Protein has been a hot topic in the nutrition in fitness world for years now, and there is no sign of that slowing down. Since I work in a gym setting, the topic of muscle growth in relation to protein intake comes up all the time between clients and trainers alike. While at FNCE a couple weeks ago, I attended an interesting lecture about muscle synthesis and wanted to share some interesting findings that might be helpful to those of you looking to build muscle.
Nutrition and exercise are the two main anabolic stimuli- and they work hand in hand. In other words, you can’t drink protein shakes all day and expect to build muscle if you’re not putting the work in at the gym. On the flip side, exercise is much more beneficial if you learn to fuel your body correctly. Muscle synthesis is increased for up to 3-5 hours after a workout, so be sure to eat within 30 minutes-1 hour after working out to take advantage of this.
The source of your protein matters. Animal proteins like beef or chicken trigger a more favorable anabolic response than vegetarian protein because they have a higher leucine content (the amino acid that signals muscle synthesis) and a higher digestibility. Vegetarians should consider increasing their protein intake to compensate.
The amount of protein matters- to an extent. Eating 20g of protein in one sitting is sufficient for most people, with muscle synthesis only increasing slightly with greater intake. Consuming more than 40g of protein in one sitting shows no increase in muscle growth compared with smaller amounts. To put this in perspective, an average chicken breast found in grocery stores is 6-8oz. which amounts to 36- 48 g of protein.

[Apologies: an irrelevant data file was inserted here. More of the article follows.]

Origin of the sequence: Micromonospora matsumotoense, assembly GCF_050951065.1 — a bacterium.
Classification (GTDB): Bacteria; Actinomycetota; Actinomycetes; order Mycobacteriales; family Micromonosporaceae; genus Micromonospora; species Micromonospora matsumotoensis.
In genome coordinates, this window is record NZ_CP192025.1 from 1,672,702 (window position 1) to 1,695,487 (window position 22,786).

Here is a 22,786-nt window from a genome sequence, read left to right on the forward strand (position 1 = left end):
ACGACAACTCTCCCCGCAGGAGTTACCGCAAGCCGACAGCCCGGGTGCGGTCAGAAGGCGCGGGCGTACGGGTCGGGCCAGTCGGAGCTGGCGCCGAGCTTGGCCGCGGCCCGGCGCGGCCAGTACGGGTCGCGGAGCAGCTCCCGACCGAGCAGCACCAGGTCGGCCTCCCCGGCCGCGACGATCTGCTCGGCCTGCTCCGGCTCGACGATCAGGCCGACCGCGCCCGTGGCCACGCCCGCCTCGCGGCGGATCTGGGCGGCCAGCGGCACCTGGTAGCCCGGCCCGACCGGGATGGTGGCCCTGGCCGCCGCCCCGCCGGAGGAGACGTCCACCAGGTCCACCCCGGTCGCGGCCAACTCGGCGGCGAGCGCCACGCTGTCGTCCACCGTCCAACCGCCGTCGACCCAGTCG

Timing of protein ingestion is important. Most Americans tend to load up on protein at dinner, but spacing your protein intake throughout the day is more beneficial. Try increasing your protein intake at breakfast with eggs or yogurt, focusing on lean source of protein like chicken, fish, or even beans at lunch, and snacking on nuts or dairy between meals.
Eating carbohydrates with protein doesn’t necessarily mean greater gains. It is commonly believed that eating carbohydrates along with protein helps muscle growth because the carbohydrates stimulate insulin, which is an anabolic hormone (aka it stimulates growth). Current research shows, however, that only small amounts of insulin are sufficient for creation of new muscle. The small amount of the hormone can typically be reached stimulated protein ingestion alone.
Time to hit the gym! And the kitchen!